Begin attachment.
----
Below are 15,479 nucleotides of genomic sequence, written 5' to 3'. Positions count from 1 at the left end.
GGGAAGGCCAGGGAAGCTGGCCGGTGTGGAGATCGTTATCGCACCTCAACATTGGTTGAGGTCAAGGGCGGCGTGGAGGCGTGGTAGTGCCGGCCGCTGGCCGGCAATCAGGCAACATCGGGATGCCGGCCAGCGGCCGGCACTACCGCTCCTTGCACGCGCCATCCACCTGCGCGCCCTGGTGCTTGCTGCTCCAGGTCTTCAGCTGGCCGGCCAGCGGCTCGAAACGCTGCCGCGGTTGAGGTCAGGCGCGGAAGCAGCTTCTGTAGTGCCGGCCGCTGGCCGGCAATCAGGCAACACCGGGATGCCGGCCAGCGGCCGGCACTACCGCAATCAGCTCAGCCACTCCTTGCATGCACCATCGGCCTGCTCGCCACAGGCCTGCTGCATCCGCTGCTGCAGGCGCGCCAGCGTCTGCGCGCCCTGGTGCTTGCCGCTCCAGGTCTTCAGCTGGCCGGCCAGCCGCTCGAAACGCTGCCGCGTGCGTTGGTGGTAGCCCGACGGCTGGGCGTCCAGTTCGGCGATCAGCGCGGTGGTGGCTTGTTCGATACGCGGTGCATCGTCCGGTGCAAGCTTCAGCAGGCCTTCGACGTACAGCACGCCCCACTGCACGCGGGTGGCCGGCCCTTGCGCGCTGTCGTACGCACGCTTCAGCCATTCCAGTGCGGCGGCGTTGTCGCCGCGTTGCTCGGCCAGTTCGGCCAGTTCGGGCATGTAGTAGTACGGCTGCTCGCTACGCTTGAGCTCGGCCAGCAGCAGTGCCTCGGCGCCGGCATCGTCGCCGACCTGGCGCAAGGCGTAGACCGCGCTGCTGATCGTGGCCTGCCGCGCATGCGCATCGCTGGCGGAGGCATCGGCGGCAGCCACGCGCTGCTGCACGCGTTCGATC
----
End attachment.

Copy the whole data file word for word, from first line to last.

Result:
Below are 15,479 nucleotides of genomic sequence, written 5' to 3'. Positions count from 1 at the left end.
GGGAAGGCCAGGGAAGCTGGCCGGTGTGGAGATCGTTATCGCACCTCAACATTGGTTGAGGTCAAGGGCGGCGTGGAGGCGTGGTAGTGCCGGCCGCTGGCCGGCAATCAGGCAACATCGGGATGCCGGCCAGCGGCCGGCACTACCGCTCCTTGCACGCGCCATCCACCTGCGCGCCCTGGTGCTTGCTGCTCCAGGTCTTCAGCTGGCCGGCCAGCGGCTCGAAACGCTGCCGCGGTTGAGGTCAGGCGCGGAAGCAGCTTCTGTAGTGCCGGCCGCTGGCCGGCAATCAGGCAACACCGGGATGCCGGCCAGCGGCCGGCACTACCGCAATCAGCTCAGCCACTCCTTGCATGCACCATCGGCCTGCTCGCCACAGGCCTGCTGCATCCGCTGCTGCAGGCGCGCCAGCGTCTGCGCGCCCTGGTGCTTGCCGCTCCAGGTCTTCAGCTGGCCGGCCAGCCGCTCGAAACGCTGCCGCGTGCGTTGGTGGTAGCCCGACGGCTGGGCGTCCAGTTCGGCGATCAGCGCGGTGGTGGCTTGTTCGATACGCGGTGCATCGTCCGGTGCAAGCTTCAGCAGGCCTTCGACGTACAGCACGCCCCACTGCACGCGGGTGGCCGGCCCTTGCGCGCTGTCGTACGCACGCTTCAGCCATTCCAGTGCGGCGGCGTTGTCGCCGCGTTGCTCGGCCAGTTCGGCCAGTTCGGGCATGTAGTAGTACGGCTGCTCGCTACGCTTGAGCTCGGCCAGCAGCAGTGCCTCGGCGCCGGCATCGTCGCCGACCTGGCGCAAGGCGTAGACCGCGCTGCTGATCGTGGCCTGCCGCGCATGCGCATCGCTGGCGGAGGCATCGGCGGCAGCCACGCGCTGCTGCACGCGTTCGATC